$350M in PH loans to IMF went to euro zone
With foreign-exchange reserves exceeding prescribed levels of adequacy, the Philippines extended nearly $350 million in loans to the International Monetary Fund for relending to crisis-stricken countries in the euro zone, including Portugal, Ireland and Greece, according to the Bangko Sentral ng Pilipinas.
The BSP said that due to globalization, the crisis in the West has a potential to spill over to Asia and the Philippines. As such, it said that contributing to global efforts to help stem the problem in the euro zone was a prudent act.
“The BSP signaled its support to the IMF’s efforts in raising resources to strengthen the European firewalls, help stem potential contagion and secure global and economic stability,” the central bank said in a report.
Being a member of the IMF, the Philippines contributes to the organization’s pool of financial resources, which are tapped to help countries dealing with foreign exchange-liquidity problems.
Countries in need of funds can borrow from the IMF, particularly through its Financial Transactions Plan (FTP) and the New Arrangements to Borrow (NAB) facilities.
According to the BSP, out of the total loans extended by the IMF under the FTP, $286.4 million were contributions from the Philippines. Out of the total loans extended by the organization under the NAB, $62 million were also from the Philippines.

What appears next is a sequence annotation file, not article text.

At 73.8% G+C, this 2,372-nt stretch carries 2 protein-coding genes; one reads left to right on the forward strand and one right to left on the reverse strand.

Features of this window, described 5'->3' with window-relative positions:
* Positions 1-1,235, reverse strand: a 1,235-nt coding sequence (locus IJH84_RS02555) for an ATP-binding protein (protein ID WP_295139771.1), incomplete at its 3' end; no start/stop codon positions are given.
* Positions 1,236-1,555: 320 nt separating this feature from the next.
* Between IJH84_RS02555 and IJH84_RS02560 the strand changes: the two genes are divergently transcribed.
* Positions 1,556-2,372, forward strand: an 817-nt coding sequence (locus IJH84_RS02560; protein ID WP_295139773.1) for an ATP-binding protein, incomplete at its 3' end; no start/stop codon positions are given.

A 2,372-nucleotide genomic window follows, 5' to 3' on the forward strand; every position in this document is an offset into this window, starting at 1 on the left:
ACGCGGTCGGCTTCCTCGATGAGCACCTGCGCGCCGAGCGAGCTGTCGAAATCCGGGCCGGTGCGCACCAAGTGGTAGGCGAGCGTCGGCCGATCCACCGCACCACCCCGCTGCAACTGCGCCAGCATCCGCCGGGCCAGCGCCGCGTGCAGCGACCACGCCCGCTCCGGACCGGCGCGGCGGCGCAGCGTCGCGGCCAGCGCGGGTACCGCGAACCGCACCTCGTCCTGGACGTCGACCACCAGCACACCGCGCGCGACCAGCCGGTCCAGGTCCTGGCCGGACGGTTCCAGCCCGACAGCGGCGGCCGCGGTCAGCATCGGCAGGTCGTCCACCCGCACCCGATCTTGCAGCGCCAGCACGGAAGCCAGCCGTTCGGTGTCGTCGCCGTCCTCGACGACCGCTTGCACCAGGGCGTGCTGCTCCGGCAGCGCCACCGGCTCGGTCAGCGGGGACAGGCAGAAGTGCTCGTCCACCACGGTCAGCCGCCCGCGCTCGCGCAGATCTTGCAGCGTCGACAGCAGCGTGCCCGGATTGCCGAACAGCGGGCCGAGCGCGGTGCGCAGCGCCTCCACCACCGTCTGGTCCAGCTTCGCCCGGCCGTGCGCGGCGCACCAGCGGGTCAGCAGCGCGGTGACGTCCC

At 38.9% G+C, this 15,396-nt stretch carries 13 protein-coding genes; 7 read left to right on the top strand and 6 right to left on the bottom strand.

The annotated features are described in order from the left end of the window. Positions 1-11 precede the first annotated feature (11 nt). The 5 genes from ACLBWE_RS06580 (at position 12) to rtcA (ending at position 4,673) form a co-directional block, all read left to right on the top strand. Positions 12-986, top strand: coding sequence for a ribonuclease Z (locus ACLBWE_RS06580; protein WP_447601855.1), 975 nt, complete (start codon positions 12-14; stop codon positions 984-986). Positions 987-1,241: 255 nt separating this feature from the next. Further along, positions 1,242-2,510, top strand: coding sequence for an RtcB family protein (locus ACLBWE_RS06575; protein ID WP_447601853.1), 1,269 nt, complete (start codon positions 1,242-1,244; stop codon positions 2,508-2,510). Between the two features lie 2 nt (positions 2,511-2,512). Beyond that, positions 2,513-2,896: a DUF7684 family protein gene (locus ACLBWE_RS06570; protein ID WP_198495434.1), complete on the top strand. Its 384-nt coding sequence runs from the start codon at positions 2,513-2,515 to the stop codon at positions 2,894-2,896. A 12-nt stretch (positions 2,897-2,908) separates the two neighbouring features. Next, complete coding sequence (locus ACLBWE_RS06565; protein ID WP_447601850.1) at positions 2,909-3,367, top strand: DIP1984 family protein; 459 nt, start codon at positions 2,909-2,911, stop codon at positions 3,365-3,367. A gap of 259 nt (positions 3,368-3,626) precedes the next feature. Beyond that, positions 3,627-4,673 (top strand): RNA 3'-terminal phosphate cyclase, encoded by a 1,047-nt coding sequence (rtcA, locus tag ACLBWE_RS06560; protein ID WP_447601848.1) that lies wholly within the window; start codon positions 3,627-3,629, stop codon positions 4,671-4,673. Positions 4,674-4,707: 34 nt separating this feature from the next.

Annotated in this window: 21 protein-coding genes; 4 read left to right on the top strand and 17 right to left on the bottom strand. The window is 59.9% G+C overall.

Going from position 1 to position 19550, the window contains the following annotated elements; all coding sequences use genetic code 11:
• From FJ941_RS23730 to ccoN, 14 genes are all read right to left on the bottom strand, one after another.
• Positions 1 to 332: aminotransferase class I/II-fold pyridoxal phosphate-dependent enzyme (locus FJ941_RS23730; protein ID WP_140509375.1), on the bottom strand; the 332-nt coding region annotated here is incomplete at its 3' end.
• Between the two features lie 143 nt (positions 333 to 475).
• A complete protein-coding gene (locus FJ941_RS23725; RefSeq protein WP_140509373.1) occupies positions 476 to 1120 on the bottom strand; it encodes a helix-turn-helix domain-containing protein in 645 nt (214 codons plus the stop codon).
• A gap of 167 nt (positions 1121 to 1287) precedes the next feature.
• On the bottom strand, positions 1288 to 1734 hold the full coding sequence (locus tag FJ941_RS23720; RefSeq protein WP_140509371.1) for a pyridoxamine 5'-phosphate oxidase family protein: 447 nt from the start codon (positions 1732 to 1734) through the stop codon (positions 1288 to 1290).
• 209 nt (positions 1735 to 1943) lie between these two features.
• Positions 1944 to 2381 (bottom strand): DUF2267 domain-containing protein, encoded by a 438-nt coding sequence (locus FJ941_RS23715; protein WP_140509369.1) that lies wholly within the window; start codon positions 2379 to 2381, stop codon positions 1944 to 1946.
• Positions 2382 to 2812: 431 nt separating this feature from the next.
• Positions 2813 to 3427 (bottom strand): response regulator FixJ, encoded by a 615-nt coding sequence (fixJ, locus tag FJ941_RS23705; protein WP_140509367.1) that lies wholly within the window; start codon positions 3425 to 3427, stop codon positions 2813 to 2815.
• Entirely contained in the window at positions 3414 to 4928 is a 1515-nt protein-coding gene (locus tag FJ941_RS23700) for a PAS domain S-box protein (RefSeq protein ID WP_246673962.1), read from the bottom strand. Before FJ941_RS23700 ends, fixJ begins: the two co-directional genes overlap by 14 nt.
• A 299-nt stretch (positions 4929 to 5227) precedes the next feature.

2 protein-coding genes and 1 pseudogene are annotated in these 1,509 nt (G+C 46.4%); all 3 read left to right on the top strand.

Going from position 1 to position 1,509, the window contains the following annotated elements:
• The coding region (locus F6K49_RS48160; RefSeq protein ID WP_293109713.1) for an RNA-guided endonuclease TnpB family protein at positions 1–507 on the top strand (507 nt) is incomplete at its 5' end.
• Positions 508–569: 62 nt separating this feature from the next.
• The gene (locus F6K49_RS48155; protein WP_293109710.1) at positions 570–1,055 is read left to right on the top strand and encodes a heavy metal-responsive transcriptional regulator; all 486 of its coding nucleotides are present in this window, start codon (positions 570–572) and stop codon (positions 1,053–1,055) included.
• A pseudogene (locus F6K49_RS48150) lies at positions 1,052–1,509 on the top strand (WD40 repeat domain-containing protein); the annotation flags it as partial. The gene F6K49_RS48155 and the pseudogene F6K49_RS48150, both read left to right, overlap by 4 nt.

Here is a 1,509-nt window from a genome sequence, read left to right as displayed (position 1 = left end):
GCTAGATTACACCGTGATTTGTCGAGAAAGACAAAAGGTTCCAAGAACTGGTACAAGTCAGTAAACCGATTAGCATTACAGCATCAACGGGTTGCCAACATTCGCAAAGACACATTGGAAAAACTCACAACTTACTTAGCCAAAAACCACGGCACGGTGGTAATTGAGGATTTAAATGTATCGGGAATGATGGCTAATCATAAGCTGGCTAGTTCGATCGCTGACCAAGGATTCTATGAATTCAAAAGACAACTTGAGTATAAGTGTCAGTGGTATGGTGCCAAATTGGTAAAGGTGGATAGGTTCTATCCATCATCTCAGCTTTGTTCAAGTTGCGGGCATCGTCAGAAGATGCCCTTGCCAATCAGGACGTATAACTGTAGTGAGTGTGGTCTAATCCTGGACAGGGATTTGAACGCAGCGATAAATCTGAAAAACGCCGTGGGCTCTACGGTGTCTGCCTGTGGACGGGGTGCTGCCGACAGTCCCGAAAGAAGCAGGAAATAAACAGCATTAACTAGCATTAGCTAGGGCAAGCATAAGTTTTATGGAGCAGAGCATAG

“More than half of the funds [from the Philippines] were disbursed to European countries such as Portugal, Ireland and Greece in an effort to address the financial crisis impacting the European economic zone,” the BSP said.
On top of the funds from the Philippines that the IMF already disbursed in 2012, the country has likewise pledged an additional $1 billion to the international lender to further beef up its resources to help resolve the euro-zone crisis. The IMF will draw on the amount should the need arises.
Contributions from the Philippines form part of the hundreds of billions of dollars being earmarked by the IMF and other international creditors to the euro zone, which struggles with a crisis in the financial sector and unmanageable government debts.
The crisis in the Western region is blamed for dragging overall global demand, which has dampened export revenues of emerging economies, including the Philippines.
Meantime, the Philippines has enjoyed growing foreign exchange reserves, which now stand at $84 billion. The buildup of the reserves was credited largely to remittances from overseas Filipinos, foreign investments in the business process outsourcing (BPO) sector and foreign portfolio investments.
Get Inquirer updates while on the go, add us on these apps:
Disclaimer: The comments uploaded on this site do not necessarily represent or reflect the views of management and owner of INQUIRER.net. We reserve the right to exclude comments that we deem to be inconsistent with our editorial standards.
To subscribe to the Philippine Daily Inquirer newspaper in the Philippines, call +63 2 896-6000 for Metro Manila and Metro Cebu or email your subscription request here.
Factual errors? Contact the Philippine Daily Inquirer's day desk. Believe this article violates journalistic ethics? Contact the Inquirer's Reader's Advocate. Or write The Readers' Advocate:
c/o Philippine Daily Inquirer Chino Roces Avenue corner Yague and Mascardo Streets, Makati City,Metro Manila, Philippines Or fax nos. +63 2 8974793 to 94